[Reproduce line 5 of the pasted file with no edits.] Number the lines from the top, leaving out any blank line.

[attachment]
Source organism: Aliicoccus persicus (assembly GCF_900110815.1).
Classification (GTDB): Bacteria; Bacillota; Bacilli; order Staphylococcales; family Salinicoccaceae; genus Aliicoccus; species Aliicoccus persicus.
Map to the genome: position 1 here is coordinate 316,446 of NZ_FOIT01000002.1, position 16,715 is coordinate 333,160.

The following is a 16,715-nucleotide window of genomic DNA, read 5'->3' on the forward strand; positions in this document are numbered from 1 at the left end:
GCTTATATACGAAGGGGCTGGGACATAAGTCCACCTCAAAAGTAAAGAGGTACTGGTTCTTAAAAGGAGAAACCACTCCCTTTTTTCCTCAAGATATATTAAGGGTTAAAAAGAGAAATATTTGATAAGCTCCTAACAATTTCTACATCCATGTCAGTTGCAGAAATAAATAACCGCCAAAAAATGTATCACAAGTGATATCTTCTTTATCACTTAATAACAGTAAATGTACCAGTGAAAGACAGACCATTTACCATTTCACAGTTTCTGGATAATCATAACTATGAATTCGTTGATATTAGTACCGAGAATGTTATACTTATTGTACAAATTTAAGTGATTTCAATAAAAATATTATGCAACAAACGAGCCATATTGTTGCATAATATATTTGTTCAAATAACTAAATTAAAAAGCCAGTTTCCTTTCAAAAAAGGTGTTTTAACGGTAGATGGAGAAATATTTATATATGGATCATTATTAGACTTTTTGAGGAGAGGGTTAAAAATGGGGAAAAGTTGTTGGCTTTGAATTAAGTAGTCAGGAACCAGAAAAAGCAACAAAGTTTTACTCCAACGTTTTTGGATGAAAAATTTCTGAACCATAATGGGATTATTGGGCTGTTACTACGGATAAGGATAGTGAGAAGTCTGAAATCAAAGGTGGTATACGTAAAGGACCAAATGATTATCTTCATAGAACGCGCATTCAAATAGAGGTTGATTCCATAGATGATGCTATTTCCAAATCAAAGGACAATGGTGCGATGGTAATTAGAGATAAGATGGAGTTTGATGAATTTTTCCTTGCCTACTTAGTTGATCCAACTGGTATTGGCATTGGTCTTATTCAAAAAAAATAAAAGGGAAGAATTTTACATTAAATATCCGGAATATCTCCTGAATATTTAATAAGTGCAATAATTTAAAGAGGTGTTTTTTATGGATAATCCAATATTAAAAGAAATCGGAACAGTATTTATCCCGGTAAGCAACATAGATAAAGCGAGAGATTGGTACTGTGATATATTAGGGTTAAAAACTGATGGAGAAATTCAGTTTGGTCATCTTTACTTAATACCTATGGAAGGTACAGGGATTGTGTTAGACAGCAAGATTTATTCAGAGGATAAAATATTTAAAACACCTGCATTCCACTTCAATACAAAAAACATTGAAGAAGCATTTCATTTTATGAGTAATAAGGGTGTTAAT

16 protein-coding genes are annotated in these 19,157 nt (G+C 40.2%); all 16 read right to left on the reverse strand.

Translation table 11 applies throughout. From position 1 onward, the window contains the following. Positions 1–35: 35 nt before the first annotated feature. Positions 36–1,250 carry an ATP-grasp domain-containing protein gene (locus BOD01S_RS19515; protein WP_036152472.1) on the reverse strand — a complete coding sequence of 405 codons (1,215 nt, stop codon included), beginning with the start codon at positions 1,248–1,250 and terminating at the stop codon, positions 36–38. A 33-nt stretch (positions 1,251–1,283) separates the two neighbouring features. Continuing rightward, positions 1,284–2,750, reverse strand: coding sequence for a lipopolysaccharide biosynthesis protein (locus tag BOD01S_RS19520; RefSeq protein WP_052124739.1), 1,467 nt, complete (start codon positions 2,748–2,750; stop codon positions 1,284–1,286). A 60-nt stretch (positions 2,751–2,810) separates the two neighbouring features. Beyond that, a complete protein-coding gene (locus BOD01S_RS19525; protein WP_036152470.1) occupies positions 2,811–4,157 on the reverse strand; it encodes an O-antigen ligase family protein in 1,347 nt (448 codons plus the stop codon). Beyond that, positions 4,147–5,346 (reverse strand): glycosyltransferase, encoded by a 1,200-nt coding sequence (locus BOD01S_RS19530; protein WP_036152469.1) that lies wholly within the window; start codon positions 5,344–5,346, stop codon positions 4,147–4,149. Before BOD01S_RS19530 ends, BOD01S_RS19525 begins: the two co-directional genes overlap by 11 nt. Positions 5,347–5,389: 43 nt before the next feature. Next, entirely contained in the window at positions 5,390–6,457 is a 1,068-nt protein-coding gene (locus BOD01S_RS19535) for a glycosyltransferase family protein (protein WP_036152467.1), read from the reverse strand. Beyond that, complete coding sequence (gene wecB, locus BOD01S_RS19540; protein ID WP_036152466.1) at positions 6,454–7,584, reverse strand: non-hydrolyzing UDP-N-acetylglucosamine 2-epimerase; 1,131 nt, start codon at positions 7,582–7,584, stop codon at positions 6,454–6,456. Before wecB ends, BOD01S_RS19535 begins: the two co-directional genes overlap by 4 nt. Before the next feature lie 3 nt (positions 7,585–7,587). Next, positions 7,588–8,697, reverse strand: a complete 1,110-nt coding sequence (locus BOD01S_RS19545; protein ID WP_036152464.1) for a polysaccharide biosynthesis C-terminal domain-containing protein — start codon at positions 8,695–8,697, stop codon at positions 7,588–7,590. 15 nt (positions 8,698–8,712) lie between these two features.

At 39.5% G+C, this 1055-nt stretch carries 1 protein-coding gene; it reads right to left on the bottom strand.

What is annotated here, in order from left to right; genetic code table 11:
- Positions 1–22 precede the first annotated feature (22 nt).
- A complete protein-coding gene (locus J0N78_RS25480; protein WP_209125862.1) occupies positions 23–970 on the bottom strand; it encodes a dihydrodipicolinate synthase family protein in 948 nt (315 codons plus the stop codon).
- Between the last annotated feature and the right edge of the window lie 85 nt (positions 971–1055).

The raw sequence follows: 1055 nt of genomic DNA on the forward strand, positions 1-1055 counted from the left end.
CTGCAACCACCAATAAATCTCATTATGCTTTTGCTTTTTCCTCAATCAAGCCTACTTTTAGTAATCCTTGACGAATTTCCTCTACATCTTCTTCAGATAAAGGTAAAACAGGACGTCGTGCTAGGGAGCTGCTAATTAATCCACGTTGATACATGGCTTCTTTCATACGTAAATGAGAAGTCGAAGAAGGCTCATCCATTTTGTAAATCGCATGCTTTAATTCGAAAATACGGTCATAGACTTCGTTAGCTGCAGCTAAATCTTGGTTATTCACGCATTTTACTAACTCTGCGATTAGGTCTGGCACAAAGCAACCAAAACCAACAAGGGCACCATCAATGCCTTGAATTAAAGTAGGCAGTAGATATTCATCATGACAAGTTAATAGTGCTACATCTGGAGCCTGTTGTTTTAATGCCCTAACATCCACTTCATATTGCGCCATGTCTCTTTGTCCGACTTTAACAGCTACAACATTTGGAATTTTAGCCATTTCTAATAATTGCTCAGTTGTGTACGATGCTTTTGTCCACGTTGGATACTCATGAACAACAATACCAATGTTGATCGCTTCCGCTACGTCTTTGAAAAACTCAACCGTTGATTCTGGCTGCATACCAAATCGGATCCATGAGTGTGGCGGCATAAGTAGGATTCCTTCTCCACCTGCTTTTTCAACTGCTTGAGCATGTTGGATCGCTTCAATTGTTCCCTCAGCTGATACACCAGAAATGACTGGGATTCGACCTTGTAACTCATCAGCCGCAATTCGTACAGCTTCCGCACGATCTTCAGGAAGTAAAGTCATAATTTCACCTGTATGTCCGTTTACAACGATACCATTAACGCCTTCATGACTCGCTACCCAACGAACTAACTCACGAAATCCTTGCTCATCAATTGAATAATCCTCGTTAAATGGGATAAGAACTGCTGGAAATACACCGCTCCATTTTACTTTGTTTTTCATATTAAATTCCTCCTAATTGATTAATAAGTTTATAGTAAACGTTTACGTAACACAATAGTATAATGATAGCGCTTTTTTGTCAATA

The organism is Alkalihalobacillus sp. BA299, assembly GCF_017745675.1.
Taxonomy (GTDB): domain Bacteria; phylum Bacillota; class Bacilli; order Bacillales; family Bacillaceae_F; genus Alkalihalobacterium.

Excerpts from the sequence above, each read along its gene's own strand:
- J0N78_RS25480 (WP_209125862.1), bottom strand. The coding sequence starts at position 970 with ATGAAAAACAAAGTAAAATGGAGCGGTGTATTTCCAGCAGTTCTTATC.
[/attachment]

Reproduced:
GCTTATATACGAAGGGGCTGGGACATAAGTCCACCTCAAAAGTAAAGAGGTACTGGTTCTTAAAAGGAGAAACCACTCCCTTTTTTCCTCAAGATATATTAAGGGTTAAAAAGAGAAATATTTGATAAGCTCCTAACAATTTCTACATCCATGTCAGTTGCAGAAATAAATAACCGCCAAAAAATGTATCACAAGTGATATCTTCTTTATCACTTAATAACAGTAAATGTACCAGTGAAAGACAGACCATTTACCATTTCACAGTTTCTGGATAATCATAACTATGAATTCGTTGATATTAGTACCGAGAATGTTATACTTATTGTACAAATTTAAGTGATTTCAATAAAAATATTATGCAACAAACGAGCCATATTGTTGCATAATATATTTGTTCAAATAACTAAATTAAAAAGCCAGTTTCCTTTCAAAAAAGGTGTTTTAACGGTAGATGGAGAAATATTTATATATGGATCATTATTAGACTTTTTGAGGAGAGGGTTAAAAATGGGGAAAAGTTGTTGGCTTTGAATTAAGTAGTCAGGAACCAGAAAAAGCAACAAAGTTTTACTCCAACGTTTTTGGATGAAAAATTTCTGAACCATAATGGGATTATTGGGCTGTTACTACGGATAAGGATAGTGAGAAGTCTGAAATCAAAGGTGGTATACGTAAAGGACCAAATGATTATCTTCATAGAACGCGCATTCAAATAGAGGTTGATTCCATAGATGATGCTATTTCCAAATCAAAGGACAATGGTGCGATGGTAATTAGAGATAAGATGGAGTTTGATGAATTTTTCCTTGCCTACTTAGTTGATCCAACTGGTATTGGCATTGGTCTTATTCAAAAAAAATAAAAGGGAAGAATTTTACATTAAATATCCGGAATATCTCCTGAATATTTAATAAGTGCAATAATTTAAAGAGGTGTTTTTTATGGATAATCCAATATTAAAAGAAATCGGAACAGTATTTATCCCGGTAAGCAACATAGATAAAGCGAGAGATTGGTACTGTGATATATTAGGGTTAAAAACTGATGGAGAAATTCAGTTTGGTCATCTTTACTTAATACCTATGGAAGGTACAGGGATTGTGTTAGACAGCAAGATTTATTCAGAGGATAAAATATTTAAAACACCTGCATTCCACTTCAATACAAAAAACATTGAAGAAGCATTTCATTTTATGAGTAATAAGGGTGTTAAT